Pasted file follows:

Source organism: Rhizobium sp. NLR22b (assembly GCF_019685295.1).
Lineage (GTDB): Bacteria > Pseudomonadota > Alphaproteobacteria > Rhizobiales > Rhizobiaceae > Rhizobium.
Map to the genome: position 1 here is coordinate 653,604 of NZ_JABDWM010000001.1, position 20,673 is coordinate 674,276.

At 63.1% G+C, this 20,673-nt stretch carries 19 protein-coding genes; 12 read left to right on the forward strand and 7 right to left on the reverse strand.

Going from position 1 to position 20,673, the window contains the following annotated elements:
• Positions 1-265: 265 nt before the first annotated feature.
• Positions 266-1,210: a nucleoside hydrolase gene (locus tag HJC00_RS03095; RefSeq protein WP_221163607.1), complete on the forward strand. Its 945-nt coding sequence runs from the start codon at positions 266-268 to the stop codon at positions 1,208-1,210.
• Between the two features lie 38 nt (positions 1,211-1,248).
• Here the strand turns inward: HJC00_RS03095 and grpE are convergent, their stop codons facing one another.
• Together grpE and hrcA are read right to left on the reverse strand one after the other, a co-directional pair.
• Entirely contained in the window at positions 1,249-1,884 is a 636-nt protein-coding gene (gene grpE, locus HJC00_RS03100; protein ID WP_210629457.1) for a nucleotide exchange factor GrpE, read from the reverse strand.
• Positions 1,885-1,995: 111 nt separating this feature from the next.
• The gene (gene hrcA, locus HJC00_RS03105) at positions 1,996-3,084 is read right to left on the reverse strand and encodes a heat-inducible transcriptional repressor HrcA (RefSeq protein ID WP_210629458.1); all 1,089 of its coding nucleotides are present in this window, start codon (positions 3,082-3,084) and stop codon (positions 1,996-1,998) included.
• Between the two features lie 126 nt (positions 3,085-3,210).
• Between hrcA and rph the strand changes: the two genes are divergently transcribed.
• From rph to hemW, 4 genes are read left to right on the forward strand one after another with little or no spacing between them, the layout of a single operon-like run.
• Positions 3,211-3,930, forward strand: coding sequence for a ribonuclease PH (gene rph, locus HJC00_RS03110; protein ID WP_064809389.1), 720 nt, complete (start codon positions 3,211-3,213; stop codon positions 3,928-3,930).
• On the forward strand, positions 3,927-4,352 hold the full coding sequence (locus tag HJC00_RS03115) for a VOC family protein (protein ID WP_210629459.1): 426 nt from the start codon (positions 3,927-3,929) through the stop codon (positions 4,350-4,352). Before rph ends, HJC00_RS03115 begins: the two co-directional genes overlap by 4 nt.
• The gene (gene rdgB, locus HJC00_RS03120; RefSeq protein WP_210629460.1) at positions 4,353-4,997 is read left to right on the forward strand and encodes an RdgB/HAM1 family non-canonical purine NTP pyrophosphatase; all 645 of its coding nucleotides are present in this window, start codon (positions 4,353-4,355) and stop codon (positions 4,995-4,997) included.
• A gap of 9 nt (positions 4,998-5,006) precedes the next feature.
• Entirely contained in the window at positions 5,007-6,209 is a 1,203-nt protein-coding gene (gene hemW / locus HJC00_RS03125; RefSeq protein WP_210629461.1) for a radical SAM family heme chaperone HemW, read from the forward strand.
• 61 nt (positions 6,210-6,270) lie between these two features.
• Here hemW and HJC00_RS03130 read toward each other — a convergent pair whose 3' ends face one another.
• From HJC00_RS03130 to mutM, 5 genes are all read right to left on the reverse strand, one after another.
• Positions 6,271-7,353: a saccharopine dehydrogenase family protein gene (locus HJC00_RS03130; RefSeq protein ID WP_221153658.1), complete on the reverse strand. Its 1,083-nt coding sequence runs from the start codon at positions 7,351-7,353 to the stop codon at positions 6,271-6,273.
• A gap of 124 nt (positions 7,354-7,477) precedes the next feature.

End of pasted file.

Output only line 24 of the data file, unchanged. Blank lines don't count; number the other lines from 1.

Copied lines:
• From HJC00_RS03130 to mutM, 5 genes are all read right to left on the reverse strand, one after another.